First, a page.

“I still think the world is not seen equally.”

A Portrait by Jana Prochazka

Halimat Adekunle moved from Nigeria to Amsterdam five years ago to study “Fashion and Branding” at the Hogeschool van Amsterdam. The now 28-year-old had to fight to stay in the Netherlands as an immigrant and had to discover her own strength to find her footing in a new country. Halimat does not like the focus of current reporting: “When it comes to Israel, Islam, all that kind of stuff. The media seems not interested.”

Halimat studied law in Nigeria but chose to pursue a career in Fashion Design. She left her mother and four siblings and decided to move to Amsterdam for a better life and opportunities. However, it was not easy for her. “Living in a country where you have no family can sometimes be depressing”, she says about her time abroad. Freshly separated from her partner, she had to work full-time to stay in Amsterdam as an immigrant – all alone with her three-month-old baby. That time left a big mark on her.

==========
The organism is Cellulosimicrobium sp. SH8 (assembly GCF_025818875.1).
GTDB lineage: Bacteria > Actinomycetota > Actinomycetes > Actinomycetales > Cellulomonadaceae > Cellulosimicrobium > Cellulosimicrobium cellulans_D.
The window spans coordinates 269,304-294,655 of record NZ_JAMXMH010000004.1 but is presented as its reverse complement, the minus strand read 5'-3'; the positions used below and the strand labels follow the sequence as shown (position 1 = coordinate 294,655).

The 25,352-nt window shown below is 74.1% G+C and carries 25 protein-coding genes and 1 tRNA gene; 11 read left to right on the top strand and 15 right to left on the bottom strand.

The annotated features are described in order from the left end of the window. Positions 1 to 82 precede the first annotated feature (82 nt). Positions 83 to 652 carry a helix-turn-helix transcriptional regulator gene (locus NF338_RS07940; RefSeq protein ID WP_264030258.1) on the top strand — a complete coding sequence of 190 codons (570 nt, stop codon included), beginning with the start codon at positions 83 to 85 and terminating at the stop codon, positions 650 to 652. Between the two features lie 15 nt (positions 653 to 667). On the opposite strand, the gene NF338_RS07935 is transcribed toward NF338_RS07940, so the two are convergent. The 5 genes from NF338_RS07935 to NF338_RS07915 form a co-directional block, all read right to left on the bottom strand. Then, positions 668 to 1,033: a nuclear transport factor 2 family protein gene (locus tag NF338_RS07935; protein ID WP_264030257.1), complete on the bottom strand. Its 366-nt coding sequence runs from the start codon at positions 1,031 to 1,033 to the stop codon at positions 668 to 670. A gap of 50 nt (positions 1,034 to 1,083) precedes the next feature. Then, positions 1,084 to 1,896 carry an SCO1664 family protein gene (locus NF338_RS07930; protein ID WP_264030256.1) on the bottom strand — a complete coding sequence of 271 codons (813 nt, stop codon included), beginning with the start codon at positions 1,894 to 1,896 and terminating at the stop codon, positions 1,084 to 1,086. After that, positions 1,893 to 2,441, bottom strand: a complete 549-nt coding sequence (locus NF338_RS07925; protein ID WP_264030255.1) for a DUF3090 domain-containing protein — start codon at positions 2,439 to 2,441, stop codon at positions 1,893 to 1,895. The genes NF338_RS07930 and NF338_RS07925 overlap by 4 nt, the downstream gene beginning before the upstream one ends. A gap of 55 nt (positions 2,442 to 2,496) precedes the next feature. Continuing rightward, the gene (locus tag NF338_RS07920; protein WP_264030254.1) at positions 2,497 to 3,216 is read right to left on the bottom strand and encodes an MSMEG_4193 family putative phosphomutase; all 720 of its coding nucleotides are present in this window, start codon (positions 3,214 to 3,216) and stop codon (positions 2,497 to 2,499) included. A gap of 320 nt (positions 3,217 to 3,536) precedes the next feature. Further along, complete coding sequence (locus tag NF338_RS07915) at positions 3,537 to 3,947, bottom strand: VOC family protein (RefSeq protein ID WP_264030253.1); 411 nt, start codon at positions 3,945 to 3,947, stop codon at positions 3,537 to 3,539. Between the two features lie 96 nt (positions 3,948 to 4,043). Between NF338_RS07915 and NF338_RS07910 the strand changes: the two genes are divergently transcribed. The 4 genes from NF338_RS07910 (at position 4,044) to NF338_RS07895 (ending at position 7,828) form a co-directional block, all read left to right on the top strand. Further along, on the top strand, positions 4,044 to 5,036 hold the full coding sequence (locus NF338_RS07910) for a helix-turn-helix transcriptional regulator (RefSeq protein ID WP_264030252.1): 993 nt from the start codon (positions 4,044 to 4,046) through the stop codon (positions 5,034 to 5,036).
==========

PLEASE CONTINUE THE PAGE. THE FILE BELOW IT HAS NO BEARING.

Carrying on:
“I think I learned not to really rely on people,” Halimat says. But it was also part of her journey of self-discovery.

Although she is a fashion major student, she decided to do a minor in “International Journalism” to improve her writing skills and learn about audio and video production. Nevertheless, Halimat is not satisfied with current journalism focusing on the Western world. She points out: “It’s 2022 and whatever happens in the middle Asian countries or Africa is overlooked. I still think that the world is not seen equally.” Halimat cites the corona pandemic as an example. She believes that the virus was only taken seriously because it affected Europe and the United States. “If Covid was an African thing or just happened in Asia, I’m very sure there wouldn’t have been as much reporting as it was”, Halimat states.

As a journalist, she would raise awareness about inequality of minorities and fight for human rights – but she has other plans. One day she would like to return to Nigeria and own her own fashion brand.